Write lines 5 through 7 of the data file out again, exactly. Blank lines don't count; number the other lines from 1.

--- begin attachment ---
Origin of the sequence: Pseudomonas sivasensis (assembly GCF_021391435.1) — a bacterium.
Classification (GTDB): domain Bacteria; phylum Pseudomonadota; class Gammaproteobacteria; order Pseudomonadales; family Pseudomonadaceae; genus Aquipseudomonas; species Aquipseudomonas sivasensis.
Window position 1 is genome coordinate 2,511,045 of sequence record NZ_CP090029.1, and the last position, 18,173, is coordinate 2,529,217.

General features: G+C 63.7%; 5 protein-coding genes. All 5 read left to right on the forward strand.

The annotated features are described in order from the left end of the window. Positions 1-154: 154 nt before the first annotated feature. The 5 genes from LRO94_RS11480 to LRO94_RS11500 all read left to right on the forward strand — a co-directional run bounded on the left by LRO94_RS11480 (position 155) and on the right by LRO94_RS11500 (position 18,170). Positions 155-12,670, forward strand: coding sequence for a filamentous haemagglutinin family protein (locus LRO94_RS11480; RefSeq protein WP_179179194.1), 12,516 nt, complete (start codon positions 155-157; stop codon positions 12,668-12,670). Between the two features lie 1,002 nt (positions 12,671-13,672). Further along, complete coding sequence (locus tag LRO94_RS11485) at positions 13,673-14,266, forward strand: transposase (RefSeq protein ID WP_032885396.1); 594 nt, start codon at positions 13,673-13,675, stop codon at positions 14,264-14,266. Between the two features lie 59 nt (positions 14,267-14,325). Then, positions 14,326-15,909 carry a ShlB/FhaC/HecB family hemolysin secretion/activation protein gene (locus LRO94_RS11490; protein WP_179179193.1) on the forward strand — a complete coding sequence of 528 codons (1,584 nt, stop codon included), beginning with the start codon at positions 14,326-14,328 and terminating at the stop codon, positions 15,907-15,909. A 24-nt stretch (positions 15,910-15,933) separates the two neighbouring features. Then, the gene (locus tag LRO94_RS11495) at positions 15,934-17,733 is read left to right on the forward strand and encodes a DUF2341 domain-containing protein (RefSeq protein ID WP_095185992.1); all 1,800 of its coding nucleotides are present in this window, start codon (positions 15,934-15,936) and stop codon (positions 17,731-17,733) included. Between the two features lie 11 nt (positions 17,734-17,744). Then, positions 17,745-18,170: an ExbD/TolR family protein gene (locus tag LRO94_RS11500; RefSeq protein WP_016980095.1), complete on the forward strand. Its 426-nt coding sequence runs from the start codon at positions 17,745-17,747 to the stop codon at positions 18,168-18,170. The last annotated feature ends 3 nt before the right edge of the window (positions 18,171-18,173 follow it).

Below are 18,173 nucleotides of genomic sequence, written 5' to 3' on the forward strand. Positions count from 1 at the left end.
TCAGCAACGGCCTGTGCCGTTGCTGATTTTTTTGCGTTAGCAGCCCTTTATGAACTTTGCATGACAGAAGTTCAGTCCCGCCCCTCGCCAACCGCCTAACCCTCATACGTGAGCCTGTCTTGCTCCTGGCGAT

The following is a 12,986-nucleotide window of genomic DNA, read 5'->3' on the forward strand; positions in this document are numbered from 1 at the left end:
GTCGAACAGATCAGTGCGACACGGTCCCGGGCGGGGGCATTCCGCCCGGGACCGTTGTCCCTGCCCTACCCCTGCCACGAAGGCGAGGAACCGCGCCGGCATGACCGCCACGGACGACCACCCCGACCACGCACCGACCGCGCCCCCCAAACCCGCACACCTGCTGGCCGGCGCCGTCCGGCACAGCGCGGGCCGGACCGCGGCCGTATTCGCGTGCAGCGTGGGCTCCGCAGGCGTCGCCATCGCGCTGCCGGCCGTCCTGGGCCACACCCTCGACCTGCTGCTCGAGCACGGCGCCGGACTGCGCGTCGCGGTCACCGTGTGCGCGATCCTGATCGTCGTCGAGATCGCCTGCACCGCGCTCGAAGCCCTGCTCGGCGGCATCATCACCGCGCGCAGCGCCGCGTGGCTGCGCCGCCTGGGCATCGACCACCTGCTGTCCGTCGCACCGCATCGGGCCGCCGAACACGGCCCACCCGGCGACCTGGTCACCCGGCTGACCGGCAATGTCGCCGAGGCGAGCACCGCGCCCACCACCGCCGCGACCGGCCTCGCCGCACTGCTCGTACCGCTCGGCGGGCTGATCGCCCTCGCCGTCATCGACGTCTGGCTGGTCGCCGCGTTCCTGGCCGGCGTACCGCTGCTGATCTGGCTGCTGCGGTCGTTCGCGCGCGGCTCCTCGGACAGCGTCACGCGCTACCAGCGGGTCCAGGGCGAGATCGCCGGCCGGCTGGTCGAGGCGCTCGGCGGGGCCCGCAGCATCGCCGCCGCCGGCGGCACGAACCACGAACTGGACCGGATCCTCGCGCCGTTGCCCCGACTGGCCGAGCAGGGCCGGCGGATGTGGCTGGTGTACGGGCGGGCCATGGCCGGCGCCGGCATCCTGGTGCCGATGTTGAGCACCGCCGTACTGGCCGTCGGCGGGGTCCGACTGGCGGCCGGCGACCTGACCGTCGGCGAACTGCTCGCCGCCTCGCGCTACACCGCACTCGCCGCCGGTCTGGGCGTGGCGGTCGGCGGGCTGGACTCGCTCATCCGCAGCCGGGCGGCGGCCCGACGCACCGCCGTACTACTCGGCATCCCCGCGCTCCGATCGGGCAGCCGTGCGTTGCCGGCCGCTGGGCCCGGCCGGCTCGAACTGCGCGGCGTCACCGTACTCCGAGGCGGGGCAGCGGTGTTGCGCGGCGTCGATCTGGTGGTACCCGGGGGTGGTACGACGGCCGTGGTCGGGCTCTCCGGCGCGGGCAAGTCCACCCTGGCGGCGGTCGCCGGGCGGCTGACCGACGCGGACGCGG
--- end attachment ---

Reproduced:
The annotated features are described in order from the left end of the window. Positions 1-154: 154 nt before the first annotated feature. The 5 genes from LRO94_RS11480 to LRO94_RS11500 all read left to right on the forward strand — a co-directional run bounded on the left by LRO94_RS11480 (position 155) and on the right by LRO94_RS11500 (position 18,170). Positions 155-12,670, forward strand: coding sequence for a filamentous haemagglutinin family protein (locus LRO94_RS11480; RefSeq protein WP_179179194.1), 12,516 nt, complete (start codon positions 155-157; stop codon positions 12,668-12,670). Between the two features lie 1,002 nt (positions 12,671-13,672). Further along, complete coding sequence (locus tag LRO94_RS11485) at positions 13,673-14,266, forward strand: transposase (RefSeq protein ID WP_032885396.1); 594 nt, start codon at positions 13,673-13,675, stop codon at positions 14,264-14,266. Between the two features lie 59 nt (positions 14,267-14,325). Then, positions 14,326-15,909 carry a ShlB/FhaC/HecB family hemolysin secretion/activation protein gene (locus LRO94_RS11490; protein WP_179179193.1) on the forward strand — a complete coding sequence of 528 codons (1,584 nt, stop codon included), beginning with the start codon at positions 14,326-14,328 and terminating at the stop codon, positions 15,907-15,909. A 24-nt stretch (positions 15,910-15,933) separates the two neighbouring features. Then, the gene (locus tag LRO94_RS11495) at positions 15,934-17,733 is read left to right on the forward strand and encodes a DUF2341 domain-containing protein (RefSeq protein ID WP_095185992.1); all 1,800 of its coding nucleotides are present in this window, start codon (positions 15,934-15,936) and stop codon (positions 17,731-17,733) included. Between the two features lie 11 nt (positions 17,734-17,744). Then, positions 17,745-18,170: an ExbD/TolR family protein gene (locus tag LRO94_RS11500; RefSeq protein WP_016980095.1), complete on the forward strand. Its 426-nt coding sequence runs from the start codon at positions 17,745-17,747 to the stop codon at positions 18,168-18,170. The last annotated feature ends 3 nt before the right edge of the window (positions 18,171-18,173 follow it).

Below are 18,173 nucleotides of genomic sequence, written 5' to 3' on the forward strand. Positions count from 1 at the left end.
TCAGCAACGGCCTGTGCCGTTGCTGATTTTTTTGCGTTAGCAGCCCTTTATGAACTTTGCATGACAGAAGTTCAGTCCCGCCCCTCGCCAACCGCCTAACCCTCATACGTGAGCCTGTCTTGCTCCTGGCGAT